By Mosquito Brook (38km), little had changed, though the lead pack was now down to eight women.
Soon after that, though, Yeaton and Sonnesyn had had enough, and dropped the hammer. Sonnesyn had appeared to try to break away before earlier in the race, but this time the move stuck. Yeaton, who also used to ski for APU but is now affiliated with Steamboat Springs Winter Sports Club, was the only one who could stick with the SMS athlete. By the time they hit the lake they were nearly a minute up on third, and one of them was going to win.
That one was Sonnesyn. Yeaton led coming off the lake, and valiantly tried to shake Sonnesyn around the final few turns and over the bridge. When Sonnesyn was still in contact coming off of Main Street, the race was, and I mean this in the nicest way possible, all but over. Sonnesyn was 24th in two separate World Cup skate sprints earlier this season. Yeaton did not qualify for the heats in the skate sprint at U.S. Nationals. Sonnesyn moved around Yeaton halfway up Main Street, Yeaton could not respond, and that was that. Sonnesyn took the victory in 2:27:36, with Yeaton shutting it down slightly to cross the line roughly seven seconds later.
Behind them, Caitlin Gregg (Team Birkie), now age 42, hit the lake in a pack of five, including Caitlin Patterson (age 33), Mariah Bredal (age 25), Chopard-Lallier (age 28), and Lawson (age 24). Chalk one up for experience, because by the time these athletes came up Main Street, roughly three kilometers later, Gregg was ten seconds ahead of all of them. Chopard-Lallier was a half-second ahead of Bredal in a sprint for fourth and fifth, a notably painful way to end a marathon.
Because Yeaton is an Australian national (yes it says Steamboat Springs, Colorado, in the results, but her FIS profile still lists her as an Aussie), it would have been Bredal third on the domestic podium. Caitlin Gregg was joined on the overall podium by her daughter, Heidi Mowgli Gregg.
Sonnesyn has now won this race four times, including every year since 2019 save for Yeaton’s victory in 2020, and has Gregg’s (Caitlin, not Heidi Mowgli) all-time record of five wins squarely within her sights.
Sonnesyn was on her email soon after winning the Birkie as a Midwestern athlete, which is very gracious of her considering what today meant and how popular she would have been in Hayward this afternoon. She wrote to Nordic Insights with the following background about her race, which frankly makes today’s victory all the more impressive.
“The story behind the story…” she wrote: “I woke up on Tuesday with a sore throat and took the day off from training and started pounding fluids. By Wednesday evening I had gone downhill, FAST and was starting to feel skeptical about racing this weekend. I usually find myself as more of a positive person, and I was trying not to give up hope, but things were not looking good on Thursday. I had canceled all sponsor and promotional obligations and stayed secluded in my room drinking tea and binging Ted Lasso.”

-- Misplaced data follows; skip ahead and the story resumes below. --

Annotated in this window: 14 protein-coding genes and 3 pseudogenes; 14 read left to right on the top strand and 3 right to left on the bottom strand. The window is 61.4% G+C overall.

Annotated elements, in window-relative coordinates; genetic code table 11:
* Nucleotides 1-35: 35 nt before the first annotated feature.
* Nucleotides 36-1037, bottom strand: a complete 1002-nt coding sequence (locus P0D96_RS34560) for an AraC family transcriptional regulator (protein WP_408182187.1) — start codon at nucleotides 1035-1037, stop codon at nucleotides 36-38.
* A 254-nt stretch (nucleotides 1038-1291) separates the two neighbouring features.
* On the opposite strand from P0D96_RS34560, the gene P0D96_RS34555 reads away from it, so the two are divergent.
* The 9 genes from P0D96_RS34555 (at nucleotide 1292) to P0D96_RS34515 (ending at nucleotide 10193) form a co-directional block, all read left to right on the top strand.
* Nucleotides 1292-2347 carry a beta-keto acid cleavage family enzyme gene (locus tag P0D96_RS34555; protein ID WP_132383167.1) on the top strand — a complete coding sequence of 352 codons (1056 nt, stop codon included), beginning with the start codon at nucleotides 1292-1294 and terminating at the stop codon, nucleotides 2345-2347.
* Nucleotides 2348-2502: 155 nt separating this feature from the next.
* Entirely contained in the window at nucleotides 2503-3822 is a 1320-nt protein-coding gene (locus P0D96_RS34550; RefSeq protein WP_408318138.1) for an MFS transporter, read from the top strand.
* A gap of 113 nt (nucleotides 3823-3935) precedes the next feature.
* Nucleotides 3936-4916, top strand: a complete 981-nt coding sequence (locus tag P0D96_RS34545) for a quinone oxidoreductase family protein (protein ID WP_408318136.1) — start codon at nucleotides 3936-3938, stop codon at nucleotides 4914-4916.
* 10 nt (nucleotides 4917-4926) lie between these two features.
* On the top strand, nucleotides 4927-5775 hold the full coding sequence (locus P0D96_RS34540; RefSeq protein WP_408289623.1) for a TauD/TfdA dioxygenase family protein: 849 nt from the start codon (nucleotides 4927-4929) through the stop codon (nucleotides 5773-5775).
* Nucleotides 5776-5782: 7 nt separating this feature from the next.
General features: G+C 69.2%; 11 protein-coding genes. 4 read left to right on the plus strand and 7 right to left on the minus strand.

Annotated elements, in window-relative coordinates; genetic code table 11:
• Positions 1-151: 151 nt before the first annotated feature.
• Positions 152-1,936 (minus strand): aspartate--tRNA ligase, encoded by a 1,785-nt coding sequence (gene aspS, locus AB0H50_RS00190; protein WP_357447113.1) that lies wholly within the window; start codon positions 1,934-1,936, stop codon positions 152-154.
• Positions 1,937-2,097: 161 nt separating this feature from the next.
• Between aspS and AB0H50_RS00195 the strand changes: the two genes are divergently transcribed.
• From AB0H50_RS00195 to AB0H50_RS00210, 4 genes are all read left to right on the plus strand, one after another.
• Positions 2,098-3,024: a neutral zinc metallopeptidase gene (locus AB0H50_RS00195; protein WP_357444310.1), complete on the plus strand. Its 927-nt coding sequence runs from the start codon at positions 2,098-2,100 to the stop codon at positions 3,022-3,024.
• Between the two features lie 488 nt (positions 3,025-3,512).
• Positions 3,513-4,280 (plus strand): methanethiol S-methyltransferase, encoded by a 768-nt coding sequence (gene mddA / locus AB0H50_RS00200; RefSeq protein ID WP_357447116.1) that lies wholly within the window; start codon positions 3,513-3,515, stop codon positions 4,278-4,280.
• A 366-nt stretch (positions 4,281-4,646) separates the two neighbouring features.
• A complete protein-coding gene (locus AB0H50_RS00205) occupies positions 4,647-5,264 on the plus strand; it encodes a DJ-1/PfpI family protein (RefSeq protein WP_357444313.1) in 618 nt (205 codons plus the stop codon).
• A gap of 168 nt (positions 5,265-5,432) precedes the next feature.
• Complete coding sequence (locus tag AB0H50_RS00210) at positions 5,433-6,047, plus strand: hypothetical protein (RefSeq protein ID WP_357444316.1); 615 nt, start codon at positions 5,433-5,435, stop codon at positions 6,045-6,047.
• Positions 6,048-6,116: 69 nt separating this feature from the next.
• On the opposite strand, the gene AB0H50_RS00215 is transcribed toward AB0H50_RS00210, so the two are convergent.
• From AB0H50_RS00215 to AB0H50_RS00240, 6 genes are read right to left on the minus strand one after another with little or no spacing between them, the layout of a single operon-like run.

“I kept going through the motions as if I was racing,” Sonnesyn went on, “but continued to check in with myself every hour to assess my energy levels and symptoms. On Friday morning I started feeling slightly better so I made a plan to try to race, but I went into Saturday morning with a spare change of clothes in my mom’s car at OO in case I needed to drop out.”
“So, all of that being said, I am beyond thrilled to have finished the race and proud of the effort I gave it. One week ago, my game plan was to start turning screws around OO, but today I was in survival mode. I continued to check in with myself every kilometer and took feeds every other kilometer because I knew my limiting factor would be energy levels in the second half of the race. In the last 20k of the race I was happy with how I was feeling and decided to start testing some moves. This proved to be challenging, as the conditions and head wind made it hard to break away. I remained patient and focused and when Jess started making a move that looked significant, I made sure I was there for it and wanted to make it count, pushing it pretty hard as we climbed out of Fish Hatchery. From there, I had my eyes locked on the finish line and although I was confident in my sprint finish, I knew the race wasn’t over until crossing the finish line.”
So what’s her takeaway?
“Thinking back to where I was two days ago, I am proud of the way I was honest with myself and very pleased with another FUN Birkie weekend. Next time, I hope I don’t literally come down with Birkie Fever. ;)”
Citizens race highlights
In the unofficial citizen athlete race within a race, and on a personal note, my calculation is that my friend and training partner, Anna Engel in 17th, was the fastest woman in the field who did not ski in college or was never a pro athlete. I give the nod for comparable status in the men’s field to Jakob Wartman, 26th, because skiing was a club sport at Macalester College when he attended there, but someone placing ahead of him should feel free to correct me if I’m wrong about this.
The ageless John Bauer, Hayward local, 54 years old and 21st today, was the top athlete over 50 in the men’s field. Patti Harvieux of Duluth, 57 years old and 29th, was the fastest such woman, with a very honorable mention to the second-ranked 50+ woman, the inimitable Jan Guenther (45th overall), who is 63 years old and still crushing.
— Gavin Kentch